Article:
Sex Laws in the Netherlands
May 24, 2017 by Justin Lehmiller
I’ve been researching sex laws in the Netherlands as part of the study abroad course on sex and culture that I’m teaching. One of the ways sex laws in the Netherlands are unique compared to the US is that prostitution and brothels are legal and regulated by the government–but you probably already knew that. So here are a few other legal differences that might be new to you.
1.) Sex and the disabled. One of the more surprising Dutch sex laws is that they offer government-subsidized prostitution for some segments of the population. In particular, disabled citizens are eligible to receive government assistance when it comes to hiring sex workers. Why is that? Because the Dutch see sex as a basic right, meaning that everyone who wants to participate in this activity should be able to enjoy it. The Dutch also view sex as something that is good for people’s health, physically and psychologically.
2.) Age of sexual consent. Although widely (and incorrectly) reported to be 12, the age of consent in the Netherlands is actually 16 (at least it is for non-commercial sex—someone who wishes to sell sex must be at least 18). However, there is a close-in-age exception, meaning that if one or both partners are below the age of 16 but close in age, the act is seen as consensual under the law. By contrast, the age of sexual consent in the United States ranges from 16 to 18 depending on the state, and not all states offer a close-in-age exception. Further, in some states, the close-in-age exception only applies to male-female encounters, meaning it wouldn’t extend to same-sex encounters.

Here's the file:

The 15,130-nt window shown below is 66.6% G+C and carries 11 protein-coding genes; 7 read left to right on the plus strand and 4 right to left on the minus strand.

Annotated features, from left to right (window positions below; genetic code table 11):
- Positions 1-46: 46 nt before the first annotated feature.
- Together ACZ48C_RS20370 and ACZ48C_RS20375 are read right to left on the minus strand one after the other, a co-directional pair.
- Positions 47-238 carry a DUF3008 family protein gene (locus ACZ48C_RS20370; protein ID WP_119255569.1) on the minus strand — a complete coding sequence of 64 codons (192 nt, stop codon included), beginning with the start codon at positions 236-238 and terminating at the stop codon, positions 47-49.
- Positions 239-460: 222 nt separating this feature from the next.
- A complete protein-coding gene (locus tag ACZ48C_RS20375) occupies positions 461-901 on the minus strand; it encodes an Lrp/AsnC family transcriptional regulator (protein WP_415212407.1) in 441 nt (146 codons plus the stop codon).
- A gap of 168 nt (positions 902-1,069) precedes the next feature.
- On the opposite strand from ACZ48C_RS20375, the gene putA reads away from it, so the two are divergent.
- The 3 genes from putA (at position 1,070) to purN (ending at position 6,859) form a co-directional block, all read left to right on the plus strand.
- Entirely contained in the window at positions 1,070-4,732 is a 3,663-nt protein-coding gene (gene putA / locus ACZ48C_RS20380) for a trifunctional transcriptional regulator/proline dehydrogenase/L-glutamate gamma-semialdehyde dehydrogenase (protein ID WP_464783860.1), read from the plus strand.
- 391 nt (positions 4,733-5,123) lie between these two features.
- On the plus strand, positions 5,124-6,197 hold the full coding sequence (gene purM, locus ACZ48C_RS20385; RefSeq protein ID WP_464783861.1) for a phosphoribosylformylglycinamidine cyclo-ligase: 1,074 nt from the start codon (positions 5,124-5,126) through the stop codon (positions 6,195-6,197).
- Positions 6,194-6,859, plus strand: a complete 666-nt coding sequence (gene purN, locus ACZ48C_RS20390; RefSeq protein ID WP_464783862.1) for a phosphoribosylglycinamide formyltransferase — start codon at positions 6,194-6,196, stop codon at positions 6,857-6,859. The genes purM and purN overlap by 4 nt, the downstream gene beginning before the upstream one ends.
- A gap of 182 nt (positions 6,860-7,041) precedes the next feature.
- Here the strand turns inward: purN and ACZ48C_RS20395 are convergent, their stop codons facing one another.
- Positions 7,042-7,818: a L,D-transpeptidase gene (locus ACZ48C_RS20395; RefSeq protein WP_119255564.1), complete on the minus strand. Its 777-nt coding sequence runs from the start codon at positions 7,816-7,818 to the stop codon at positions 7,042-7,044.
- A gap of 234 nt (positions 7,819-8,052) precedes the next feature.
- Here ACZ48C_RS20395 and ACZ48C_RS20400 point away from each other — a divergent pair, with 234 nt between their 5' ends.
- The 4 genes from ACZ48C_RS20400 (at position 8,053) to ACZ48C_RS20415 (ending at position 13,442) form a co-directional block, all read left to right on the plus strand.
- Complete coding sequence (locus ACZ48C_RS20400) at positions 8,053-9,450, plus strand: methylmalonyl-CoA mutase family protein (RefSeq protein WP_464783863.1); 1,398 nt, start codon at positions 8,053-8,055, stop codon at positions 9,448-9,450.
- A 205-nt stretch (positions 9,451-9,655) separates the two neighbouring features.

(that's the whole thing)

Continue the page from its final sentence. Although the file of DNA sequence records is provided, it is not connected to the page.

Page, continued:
3.) LGB rights. Same-sex activity has been legal in the Netherlands for more than a century (since 1811). In addition, sexual minorities have been protected from employment discrimination since 1993, while same-sex marriage and adoption were legalized in 2001. The Netherlands was the first country in the world to legalize same-sex marriage. By contrast, laws banning same-sex sexual activity were ruled unconstitutional in the U.S. in 2004, same-sex marriage was legalized in 2015, and there is not yet (as of 2018) a nationwide U.S. law protecting sexual minorities from discrimination in employment.
4.) Transgender rights. In 2013, the Netherlands passed a law allowing persons aged 16 and older to change their gender on legal documents with few restrictions. Prior to this, persons who wanted to change their gender on official state documents had to undergo gender reassignment surgery and sterilization, as well as get a court order. The only requirement now is a statement from “an expert” supporting the change. By contrast, one’s ability to do this varies across the U.S. In fact, in some states, gender is not allowed to be changed on official documents like birth certificates.
5.) Public nudity. Being naked in public isn’t against the law in the Netherlands, except when people do it on “public roads or when they annoy others.” Translation: you shouldn’t use nudity to distract drivers and bikers or to harass others.
6.) Sex in parks. In 2008, sexual activity was decriminalized in the most famous and popular park in all of Amsterdam, Vondelpark (which receives 10 million visitors each year). In order to avoid problems with the police, it’s important to know that, under this law, sex is restricted to evening hours and, further, you can potentially get in trouble by making excessive noise and/or leaving a mess behind (e.g., used condoms).
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Dr. Justin LehmillerFounder & Owner of Sex and Psychology
Dr. Justin Lehmiller is a social psychologist and Research Fellow at The Kinsey Institute. He runs the Sex and Psychology blog and podcast and is author of the popular book Tell Me What You Want. Dr. Lehmiller is an award-winning educator, and a prolific researcher who has published more than 50 academic works.Read full bio >